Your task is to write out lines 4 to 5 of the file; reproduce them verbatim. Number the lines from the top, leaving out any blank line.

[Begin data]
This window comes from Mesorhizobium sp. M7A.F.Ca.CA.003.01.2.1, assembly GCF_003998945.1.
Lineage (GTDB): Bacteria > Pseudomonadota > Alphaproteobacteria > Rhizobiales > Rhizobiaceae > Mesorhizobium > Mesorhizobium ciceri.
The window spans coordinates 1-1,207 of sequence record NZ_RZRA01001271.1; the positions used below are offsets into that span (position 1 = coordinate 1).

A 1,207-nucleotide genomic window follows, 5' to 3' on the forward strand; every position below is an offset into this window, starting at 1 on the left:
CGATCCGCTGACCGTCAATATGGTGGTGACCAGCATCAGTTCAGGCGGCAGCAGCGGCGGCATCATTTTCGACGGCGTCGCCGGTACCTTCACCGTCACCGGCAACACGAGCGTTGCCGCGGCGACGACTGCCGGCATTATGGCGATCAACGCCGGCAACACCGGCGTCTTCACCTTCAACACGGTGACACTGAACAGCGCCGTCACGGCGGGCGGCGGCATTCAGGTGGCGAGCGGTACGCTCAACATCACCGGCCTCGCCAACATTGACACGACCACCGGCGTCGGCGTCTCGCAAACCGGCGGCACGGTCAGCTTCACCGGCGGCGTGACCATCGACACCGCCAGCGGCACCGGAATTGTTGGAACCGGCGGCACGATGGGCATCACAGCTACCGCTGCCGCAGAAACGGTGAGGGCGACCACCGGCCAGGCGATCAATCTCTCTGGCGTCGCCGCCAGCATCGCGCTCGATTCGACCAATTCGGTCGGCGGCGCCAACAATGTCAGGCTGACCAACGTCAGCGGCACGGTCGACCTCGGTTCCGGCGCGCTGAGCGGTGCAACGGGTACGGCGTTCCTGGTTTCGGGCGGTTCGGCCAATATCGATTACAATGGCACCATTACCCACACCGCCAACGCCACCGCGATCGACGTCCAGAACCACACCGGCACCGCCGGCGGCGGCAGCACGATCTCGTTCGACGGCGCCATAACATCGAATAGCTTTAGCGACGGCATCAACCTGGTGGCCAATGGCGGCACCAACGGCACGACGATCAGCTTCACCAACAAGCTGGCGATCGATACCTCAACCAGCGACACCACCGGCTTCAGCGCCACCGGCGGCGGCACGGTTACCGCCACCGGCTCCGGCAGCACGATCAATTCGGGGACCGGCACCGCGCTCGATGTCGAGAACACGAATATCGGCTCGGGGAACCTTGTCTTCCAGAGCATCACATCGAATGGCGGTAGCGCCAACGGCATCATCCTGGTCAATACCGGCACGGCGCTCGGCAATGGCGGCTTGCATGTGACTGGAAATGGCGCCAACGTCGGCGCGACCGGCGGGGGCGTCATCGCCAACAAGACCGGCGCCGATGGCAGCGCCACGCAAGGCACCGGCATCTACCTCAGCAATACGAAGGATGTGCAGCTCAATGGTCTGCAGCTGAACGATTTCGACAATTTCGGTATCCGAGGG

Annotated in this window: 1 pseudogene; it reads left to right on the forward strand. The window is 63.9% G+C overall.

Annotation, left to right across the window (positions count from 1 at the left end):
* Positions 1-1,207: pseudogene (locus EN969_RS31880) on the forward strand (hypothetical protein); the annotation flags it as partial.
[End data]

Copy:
A 1,207-nucleotide genomic window follows, 5' to 3' on the forward strand; every position below is an offset into this window, starting at 1 on the left:
CGATCCGCTGACCGTCAATATGGTGGTGACCAGCATCAGTTCAGGCGGCAGCAGCGGCGGCATCATTTTCGACGGCGTCGCCGGTACCTTCACCGTCACCGGCAACACGAGCGTTGCCGCGGCGACGACTGCCGGCATTATGGCGATCAACGCCGGCAACACCGGCGTCTTCACCTTCAACACGGTGACACTGAACAGCGCCGTCACGGCGGGCGGCGGCATTCAGGTGGCGAGCGGTACGCTCAACATCACCGGCCTCGCCAACATTGACACGACCACCGGCGTCGGCGTCTCGCAAACCGGCGGCACGGTCAGCTTCACCGGCGGCGTGACCATCGACACCGCCAGCGGCACCGGAATTGTTGGAACCGGCGGCACGATGGGCATCACAGCTACCGCTGCCGCAGAAACGGTGAGGGCGACCACCGGCCAGGCGATCAATCTCTCTGGCGTCGCCGCCAGCATCGCGCTCGATTCGACCAATTCGGTCGGCGGCGCCAACAATGTCAGGCTGACCAACGTCAGCGGCACGGTCGACCTCGGTTCCGGCGCGCTGAGCGGTGCAACGGGTACGGCGTTCCTGGTTTCGGGCGGTTCGGCCAATATCGATTACAATGGCACCATTACCCACACCGCCAACGCCACCGCGATCGACGTCCAGAACCACACCGGCACCGCCGGCGGCGGCAGCACGATCTCGTTCGACGGCGCCATAACATCGAATAGCTTTAGCGACGGCATCAACCTGGTGGCCAATGGCGGCACCAACGGCACGACGATCAGCTTCACCAACAAGCTGGCGATCGATACCTCAACCAGCGACACCACCGGCTTCAGCGCCACCGGCGGCGGCACGGTTACCGCCACCGGCTCCGGCAGCACGATCAATTCGGGGACCGGCACCGCGCTCGATGTCGAGAACACGAATATCGGCTCGGGGAACCTTGTCTTCCAGAGCATCACATCGAATGGCGGTAGCGCCAACGGCATCATCCTGGTCAATACCGGCACGGCGCTCGGCAATGGCGGCTTGCATGTGACTGGAAATGGCGCCAACGTCGGCGCGACCGGCGGGGGCGTCATCGCCAACAAGACCGGCGCCGATGGCAGCGCCACGCAAGGCACCGGCATCTACCTCAGCAATACGAAGGATGTGCAGCTCAATGGTCTGCAGCTGAACGATTTCGACAATTTCGGTATCCGAGGG